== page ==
by James G. Rickards
01-Oct (DailyReckoning) — One of the conundrums of monetary policy over the past eight years is the Federal Reserve’s failure to cause inflation. This sounds strange to most. People associate inflation with misguided monetary policy by central banks, especially the Fed.
So-called “money printing” is seen as a certain path to inflation. The Fed has printed almost $4 trillion since 2008. Yet inflation (at least as measured by official statistics) is barely noticeable. With so much money around, where’s the inflation?
This conundrum has several answers. The first is that the Fed has been printing money, but few are lending it or spending it. The banks don’t want to make loans, and consumers don’t want to borrow.
In fact, the private sector on the whole has been deleveraging — selling off assets and paying off debt — even as public debt expands. The speed at which consumers spend money (technically called velocity) has been sinking like a stone.
…These deflationary tendencies create a major policy problem for the Fed. Governments need to cause inflation in order to reduce the real value of government debt. Inflation also increases nominal (if not real) incomes. These nominal increases can be taxed.
Persistent deflation will increase the value of debt and decrease tax revenues in ways that can cause governments to go bankrupt. Governments are therefore champions of inflation and rely on central banks to cause it.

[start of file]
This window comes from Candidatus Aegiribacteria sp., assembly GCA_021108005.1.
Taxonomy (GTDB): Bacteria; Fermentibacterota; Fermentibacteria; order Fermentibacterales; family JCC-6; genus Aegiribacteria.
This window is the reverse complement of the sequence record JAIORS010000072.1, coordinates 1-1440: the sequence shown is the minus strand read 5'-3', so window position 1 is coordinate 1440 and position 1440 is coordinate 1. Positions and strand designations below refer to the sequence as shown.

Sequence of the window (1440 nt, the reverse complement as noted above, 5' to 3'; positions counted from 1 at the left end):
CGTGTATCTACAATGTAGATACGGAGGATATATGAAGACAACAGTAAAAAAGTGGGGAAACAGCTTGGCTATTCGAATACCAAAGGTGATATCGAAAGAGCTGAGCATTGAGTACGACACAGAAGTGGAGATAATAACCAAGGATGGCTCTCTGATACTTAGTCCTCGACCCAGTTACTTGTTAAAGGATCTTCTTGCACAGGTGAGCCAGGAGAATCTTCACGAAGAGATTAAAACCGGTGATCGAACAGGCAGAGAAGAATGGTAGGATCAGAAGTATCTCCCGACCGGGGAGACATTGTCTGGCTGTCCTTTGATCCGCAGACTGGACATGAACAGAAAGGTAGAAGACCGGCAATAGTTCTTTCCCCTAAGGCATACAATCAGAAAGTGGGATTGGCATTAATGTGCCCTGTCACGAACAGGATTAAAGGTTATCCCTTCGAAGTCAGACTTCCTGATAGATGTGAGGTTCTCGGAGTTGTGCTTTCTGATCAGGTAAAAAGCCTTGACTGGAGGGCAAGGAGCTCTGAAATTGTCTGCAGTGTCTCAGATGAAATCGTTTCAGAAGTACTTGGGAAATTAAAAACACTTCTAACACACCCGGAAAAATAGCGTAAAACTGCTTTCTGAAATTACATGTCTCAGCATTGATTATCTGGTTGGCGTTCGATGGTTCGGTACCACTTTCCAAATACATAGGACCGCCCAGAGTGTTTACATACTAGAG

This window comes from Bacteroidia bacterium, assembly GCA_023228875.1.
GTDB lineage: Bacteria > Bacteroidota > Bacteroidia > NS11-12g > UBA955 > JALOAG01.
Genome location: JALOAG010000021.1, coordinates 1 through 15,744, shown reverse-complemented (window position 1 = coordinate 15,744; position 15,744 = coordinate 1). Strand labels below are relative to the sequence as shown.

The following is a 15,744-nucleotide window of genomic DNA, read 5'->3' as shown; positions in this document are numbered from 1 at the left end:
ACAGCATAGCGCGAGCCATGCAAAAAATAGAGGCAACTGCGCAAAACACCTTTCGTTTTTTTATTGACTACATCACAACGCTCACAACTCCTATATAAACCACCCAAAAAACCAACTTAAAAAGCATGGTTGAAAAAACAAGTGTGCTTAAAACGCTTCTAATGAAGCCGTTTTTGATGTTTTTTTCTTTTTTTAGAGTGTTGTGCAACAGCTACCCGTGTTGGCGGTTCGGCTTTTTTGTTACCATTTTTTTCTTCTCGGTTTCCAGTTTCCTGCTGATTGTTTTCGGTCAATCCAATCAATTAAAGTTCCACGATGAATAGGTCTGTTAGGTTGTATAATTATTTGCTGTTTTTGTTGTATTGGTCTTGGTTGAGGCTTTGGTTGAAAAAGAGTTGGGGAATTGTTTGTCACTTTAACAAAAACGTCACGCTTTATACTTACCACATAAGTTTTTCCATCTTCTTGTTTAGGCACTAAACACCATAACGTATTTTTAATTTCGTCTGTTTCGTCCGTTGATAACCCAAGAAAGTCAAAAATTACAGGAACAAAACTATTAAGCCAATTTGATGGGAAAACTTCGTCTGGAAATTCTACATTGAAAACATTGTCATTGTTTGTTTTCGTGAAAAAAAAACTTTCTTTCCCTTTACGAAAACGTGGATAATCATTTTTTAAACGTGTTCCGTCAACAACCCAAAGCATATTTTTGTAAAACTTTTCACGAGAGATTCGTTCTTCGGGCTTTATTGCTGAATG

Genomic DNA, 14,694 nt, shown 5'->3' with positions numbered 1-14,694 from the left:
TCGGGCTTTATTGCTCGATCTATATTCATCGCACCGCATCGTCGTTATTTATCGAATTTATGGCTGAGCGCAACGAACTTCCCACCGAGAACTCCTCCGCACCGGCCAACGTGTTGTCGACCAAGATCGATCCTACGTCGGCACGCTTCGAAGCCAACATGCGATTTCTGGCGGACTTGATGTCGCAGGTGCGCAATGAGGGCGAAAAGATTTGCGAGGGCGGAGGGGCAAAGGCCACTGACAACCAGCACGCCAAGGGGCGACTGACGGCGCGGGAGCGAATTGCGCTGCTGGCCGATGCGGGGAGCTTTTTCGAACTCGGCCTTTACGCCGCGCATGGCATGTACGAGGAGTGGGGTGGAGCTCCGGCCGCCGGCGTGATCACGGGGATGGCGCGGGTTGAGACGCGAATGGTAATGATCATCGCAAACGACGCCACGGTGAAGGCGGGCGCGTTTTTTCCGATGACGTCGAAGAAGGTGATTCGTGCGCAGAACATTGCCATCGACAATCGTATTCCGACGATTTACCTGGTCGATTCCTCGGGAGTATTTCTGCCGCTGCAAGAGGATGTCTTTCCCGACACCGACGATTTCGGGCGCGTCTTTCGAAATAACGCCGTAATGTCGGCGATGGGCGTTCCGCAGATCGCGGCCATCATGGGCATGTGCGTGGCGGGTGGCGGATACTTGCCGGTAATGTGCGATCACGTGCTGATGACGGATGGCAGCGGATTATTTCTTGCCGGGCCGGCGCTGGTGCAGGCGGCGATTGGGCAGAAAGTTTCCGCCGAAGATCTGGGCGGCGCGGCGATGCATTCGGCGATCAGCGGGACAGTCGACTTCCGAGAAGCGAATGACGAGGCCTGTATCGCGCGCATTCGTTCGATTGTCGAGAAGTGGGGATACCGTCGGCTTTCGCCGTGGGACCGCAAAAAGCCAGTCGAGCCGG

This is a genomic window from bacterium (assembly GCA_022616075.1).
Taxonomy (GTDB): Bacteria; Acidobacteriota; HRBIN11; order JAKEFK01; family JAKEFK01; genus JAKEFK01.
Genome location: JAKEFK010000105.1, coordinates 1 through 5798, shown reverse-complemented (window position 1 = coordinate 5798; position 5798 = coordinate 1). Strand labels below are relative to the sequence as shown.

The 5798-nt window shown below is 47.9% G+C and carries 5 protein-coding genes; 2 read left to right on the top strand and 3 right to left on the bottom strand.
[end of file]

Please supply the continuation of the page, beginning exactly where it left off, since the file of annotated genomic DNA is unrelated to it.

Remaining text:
…A central bank’s worst nightmare is when they want inflation and can’t get it. The Fed’s tricks have all failed. Is there another rabbit in the hat?
Actually, yes. The Fed can cause massive inflation in 15 minutes. They can call a board meeting, vote on a new policy, walk outside and announce to the world that effective immediately, the price of gold is $5,000 per ounce.
…Of course, the point of $5,000 gold is not to reward gold investors. The point is to cause a generalized increase in the price level. A rise in the price of gold from $1,000 per ounce to $5,000 per ounce is really an 80% devaluation of the dollar when measured in the quantity of gold that one dollar can buy.
This 80% devaluation of the dollar against gold will cause all other dollar prices to rise also. Oil would be $400 per barrel, gas would be $10.00 per gallon at the pump and so on. There it is — massive inflation in 15 minutes: the time it takes to vote on the new policy.
Don’t think this is possible? It has happened in the U.S. twice in the past 80 years. You may even know some people who lived through both episodes.
…This makes gold the ultimate “all weather” asset class. Gold goes up in extreme inflation and extreme deflation. Very few asset classes work well in both states of the world. Since both inflation and deflation are possibilities today, gold belongs in every portfolio as protection against these extremes.
PG View: I agree with Jim, the Fed will eventually get the inflation they so desperately desire. To what extent they will go to achieve that end remains to be seen. However, when it happens, you’re going to want to be prepared. The best way to preserve the wealth you’ve already accumulated is to dedicate at least a portion of your savings to physical gold.